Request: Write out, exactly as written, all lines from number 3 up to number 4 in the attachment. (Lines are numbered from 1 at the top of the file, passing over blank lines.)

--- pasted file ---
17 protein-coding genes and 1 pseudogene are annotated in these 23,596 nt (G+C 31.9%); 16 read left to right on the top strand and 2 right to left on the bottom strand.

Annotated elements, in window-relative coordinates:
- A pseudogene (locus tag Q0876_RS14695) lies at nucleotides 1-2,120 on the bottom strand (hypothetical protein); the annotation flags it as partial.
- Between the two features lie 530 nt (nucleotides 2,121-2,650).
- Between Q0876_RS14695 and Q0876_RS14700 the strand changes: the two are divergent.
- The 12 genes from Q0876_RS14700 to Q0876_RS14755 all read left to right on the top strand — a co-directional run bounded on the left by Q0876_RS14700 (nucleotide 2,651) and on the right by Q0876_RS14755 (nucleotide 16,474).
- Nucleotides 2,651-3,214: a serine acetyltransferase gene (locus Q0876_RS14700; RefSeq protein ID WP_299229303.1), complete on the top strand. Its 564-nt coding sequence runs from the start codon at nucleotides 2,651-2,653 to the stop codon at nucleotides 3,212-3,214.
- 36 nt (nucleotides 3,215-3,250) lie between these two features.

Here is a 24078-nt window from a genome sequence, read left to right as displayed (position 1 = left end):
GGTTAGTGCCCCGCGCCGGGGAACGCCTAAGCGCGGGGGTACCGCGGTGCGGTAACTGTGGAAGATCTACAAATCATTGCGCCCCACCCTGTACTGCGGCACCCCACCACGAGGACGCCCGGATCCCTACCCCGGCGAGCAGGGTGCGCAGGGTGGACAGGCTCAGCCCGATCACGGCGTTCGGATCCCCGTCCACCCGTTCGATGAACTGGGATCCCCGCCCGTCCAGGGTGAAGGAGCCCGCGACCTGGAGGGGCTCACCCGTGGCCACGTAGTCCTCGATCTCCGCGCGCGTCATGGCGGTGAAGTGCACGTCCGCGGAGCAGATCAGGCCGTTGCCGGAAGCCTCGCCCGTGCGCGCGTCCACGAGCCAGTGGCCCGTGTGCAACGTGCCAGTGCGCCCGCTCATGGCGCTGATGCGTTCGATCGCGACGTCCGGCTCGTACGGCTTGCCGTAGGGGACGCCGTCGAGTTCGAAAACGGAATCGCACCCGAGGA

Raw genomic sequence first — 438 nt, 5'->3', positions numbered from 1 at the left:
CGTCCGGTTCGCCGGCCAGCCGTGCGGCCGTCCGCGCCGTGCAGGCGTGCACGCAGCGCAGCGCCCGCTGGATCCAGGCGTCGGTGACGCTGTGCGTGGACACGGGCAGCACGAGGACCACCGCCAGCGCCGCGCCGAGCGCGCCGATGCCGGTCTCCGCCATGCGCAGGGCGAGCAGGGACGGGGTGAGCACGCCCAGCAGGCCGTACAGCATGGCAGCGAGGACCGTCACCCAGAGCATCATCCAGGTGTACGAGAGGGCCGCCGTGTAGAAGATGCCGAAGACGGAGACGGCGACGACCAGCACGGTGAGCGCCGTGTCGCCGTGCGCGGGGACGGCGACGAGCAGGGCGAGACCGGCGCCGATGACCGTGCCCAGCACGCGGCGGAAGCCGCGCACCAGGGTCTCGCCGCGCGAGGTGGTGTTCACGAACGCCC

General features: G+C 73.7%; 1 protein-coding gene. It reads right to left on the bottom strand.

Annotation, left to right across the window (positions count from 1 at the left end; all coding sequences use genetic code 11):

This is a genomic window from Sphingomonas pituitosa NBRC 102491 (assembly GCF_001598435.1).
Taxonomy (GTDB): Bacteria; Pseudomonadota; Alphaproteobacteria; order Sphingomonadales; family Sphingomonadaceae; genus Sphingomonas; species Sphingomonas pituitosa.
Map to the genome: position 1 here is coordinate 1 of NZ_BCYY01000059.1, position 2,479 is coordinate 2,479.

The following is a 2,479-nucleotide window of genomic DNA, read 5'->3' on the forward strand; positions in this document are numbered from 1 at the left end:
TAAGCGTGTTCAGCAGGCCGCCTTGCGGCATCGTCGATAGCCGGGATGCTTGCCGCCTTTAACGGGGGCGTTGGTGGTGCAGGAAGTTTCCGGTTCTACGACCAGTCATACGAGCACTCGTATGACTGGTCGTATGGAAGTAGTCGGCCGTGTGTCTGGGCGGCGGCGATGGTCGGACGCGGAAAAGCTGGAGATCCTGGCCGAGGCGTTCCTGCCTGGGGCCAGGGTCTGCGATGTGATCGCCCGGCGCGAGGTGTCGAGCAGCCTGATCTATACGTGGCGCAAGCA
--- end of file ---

- A pseudogene (locus tag Q0876_RS14695) lies at nucleotides 1-2,120 on the bottom strand (hypothetical protein); the annotation flags it as partial.
- Between the two features lie 530 nt (nucleotides 2,121-2,650).